Lu La Buzz
Updated: Apr 19
Every element of my art-making process is a ritual act. This includes the firing. Grief cannot be hurried - it's an ongoing weighty process. likewise my grief dolls are fired gradually, in slow steady procession.
The chamber of the kiln is small and intimate - smaller in volume than a ladies shoe box. It is a sacred bounded space which facilitates transformation from one state to another. I bought it solely for the purpose of firing these tiny beings.
In the midst of grief, there is a need to be witnessed - a need to be understood. We seek out kindred spirits, others who have endured similar traumas.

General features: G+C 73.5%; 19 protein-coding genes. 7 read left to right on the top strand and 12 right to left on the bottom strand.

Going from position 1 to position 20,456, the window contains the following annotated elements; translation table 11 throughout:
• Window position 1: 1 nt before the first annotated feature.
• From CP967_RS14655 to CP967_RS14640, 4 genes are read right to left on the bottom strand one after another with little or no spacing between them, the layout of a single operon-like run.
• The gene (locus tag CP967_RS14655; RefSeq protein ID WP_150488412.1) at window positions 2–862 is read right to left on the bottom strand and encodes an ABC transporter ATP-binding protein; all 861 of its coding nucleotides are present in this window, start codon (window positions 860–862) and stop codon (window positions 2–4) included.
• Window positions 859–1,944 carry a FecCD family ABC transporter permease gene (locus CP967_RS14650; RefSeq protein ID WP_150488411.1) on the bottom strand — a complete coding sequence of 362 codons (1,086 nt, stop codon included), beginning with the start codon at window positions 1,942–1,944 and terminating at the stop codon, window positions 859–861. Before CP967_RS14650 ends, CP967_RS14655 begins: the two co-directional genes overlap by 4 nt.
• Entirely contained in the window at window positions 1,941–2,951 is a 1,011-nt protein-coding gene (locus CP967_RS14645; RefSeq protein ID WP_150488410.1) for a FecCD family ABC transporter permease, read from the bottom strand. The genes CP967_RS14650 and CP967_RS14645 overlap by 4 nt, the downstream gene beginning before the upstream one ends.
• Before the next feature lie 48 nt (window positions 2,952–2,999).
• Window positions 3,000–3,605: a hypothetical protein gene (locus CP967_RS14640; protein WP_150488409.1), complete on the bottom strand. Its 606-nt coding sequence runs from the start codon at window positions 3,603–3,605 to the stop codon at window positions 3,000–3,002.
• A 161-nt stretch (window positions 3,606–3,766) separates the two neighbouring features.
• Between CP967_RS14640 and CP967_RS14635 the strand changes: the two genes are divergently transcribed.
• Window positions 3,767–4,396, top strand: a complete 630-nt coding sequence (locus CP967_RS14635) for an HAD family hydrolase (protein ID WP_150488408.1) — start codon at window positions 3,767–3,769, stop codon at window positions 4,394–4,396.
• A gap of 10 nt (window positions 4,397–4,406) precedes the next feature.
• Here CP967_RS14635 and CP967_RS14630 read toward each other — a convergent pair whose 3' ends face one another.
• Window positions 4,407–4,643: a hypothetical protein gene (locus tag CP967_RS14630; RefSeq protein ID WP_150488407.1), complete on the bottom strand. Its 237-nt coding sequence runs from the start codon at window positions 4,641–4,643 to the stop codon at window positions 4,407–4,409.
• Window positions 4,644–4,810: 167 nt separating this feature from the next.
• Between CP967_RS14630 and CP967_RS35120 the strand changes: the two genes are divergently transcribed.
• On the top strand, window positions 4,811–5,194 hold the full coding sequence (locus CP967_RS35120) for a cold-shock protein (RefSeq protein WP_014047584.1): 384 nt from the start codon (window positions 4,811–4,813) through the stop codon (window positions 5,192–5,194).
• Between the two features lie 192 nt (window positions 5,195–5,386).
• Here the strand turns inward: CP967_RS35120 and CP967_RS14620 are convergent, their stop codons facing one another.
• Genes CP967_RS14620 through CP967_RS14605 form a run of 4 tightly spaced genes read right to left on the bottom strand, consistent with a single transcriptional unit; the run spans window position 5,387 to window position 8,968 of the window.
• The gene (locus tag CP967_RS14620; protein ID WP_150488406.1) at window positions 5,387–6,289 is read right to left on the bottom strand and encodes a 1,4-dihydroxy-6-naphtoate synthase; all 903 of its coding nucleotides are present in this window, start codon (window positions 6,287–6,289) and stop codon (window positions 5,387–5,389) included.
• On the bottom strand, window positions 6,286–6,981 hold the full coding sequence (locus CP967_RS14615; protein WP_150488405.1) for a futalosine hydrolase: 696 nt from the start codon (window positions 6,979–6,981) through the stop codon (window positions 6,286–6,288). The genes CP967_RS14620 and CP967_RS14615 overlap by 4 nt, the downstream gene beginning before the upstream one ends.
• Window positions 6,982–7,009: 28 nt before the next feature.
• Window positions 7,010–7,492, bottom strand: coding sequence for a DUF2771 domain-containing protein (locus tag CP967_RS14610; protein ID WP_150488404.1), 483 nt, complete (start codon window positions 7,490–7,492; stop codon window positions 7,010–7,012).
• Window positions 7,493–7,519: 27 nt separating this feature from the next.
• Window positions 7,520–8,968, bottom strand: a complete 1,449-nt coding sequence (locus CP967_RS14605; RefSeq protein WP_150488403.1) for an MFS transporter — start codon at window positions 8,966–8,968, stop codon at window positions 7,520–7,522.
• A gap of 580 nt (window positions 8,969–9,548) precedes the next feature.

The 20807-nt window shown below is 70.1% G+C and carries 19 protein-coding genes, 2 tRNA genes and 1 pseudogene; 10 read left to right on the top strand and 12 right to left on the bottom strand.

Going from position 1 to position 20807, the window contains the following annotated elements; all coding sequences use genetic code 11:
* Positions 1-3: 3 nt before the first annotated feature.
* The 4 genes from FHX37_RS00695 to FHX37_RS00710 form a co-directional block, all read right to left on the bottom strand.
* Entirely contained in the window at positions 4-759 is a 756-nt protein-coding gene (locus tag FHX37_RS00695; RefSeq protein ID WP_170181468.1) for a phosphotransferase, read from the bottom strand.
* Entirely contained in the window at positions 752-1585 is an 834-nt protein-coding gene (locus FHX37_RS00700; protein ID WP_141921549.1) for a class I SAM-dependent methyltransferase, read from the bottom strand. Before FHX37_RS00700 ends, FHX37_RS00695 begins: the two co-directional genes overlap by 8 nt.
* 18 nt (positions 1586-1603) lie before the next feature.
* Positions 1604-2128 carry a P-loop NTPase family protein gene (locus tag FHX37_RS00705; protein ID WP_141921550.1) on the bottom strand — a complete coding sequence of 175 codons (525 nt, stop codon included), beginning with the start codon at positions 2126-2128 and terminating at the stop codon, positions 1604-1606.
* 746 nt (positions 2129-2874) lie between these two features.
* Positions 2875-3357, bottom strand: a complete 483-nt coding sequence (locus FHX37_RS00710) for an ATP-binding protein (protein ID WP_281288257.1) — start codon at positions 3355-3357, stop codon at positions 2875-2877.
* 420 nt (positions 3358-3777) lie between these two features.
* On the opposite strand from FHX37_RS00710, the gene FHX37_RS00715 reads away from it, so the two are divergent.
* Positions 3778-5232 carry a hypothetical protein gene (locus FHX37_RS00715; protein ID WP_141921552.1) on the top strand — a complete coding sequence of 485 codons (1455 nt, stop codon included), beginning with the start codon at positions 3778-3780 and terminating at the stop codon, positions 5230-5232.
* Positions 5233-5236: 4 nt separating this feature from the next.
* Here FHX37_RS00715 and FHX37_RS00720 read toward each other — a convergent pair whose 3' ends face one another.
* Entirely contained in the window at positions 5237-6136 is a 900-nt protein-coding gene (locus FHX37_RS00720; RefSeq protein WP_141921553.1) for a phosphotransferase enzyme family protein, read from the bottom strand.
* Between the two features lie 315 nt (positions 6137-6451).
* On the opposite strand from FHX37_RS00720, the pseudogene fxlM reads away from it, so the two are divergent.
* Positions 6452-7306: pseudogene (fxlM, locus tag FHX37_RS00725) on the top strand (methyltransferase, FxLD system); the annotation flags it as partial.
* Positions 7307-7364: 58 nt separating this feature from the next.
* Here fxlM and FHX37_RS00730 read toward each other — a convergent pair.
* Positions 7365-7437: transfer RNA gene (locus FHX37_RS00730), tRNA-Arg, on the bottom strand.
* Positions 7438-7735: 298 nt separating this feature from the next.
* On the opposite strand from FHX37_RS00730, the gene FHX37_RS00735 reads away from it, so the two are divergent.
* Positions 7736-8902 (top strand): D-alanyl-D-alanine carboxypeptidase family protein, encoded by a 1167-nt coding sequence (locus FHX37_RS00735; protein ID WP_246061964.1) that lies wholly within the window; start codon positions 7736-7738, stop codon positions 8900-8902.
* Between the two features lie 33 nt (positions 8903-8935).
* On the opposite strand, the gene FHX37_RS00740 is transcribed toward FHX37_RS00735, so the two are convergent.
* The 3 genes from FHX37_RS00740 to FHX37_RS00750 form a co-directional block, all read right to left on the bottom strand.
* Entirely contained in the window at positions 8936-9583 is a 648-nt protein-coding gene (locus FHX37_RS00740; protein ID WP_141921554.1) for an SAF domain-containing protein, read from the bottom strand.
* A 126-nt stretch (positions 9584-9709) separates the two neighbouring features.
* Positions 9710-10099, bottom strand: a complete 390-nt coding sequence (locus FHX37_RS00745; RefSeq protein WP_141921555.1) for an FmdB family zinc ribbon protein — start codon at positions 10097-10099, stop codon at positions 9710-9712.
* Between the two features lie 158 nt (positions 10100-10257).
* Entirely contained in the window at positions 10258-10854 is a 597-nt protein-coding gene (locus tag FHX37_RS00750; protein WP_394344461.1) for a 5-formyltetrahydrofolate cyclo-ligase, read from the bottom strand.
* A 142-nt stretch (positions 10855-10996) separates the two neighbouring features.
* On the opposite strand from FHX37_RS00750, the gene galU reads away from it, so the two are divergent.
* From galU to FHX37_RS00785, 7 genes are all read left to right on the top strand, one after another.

This need for support is reflected in the firing process. Each new figure that enters the kiln is accompanied by a companion figure - one that has already been through the firing process and can act as a compassionate guide.
Seventeen months into my grief, there now exists a long lineage of figures, each one following the same intentional pattern of firing.
Soul Companions, view inside the kiln before firing. During firing the clay figures change from grey to orange.
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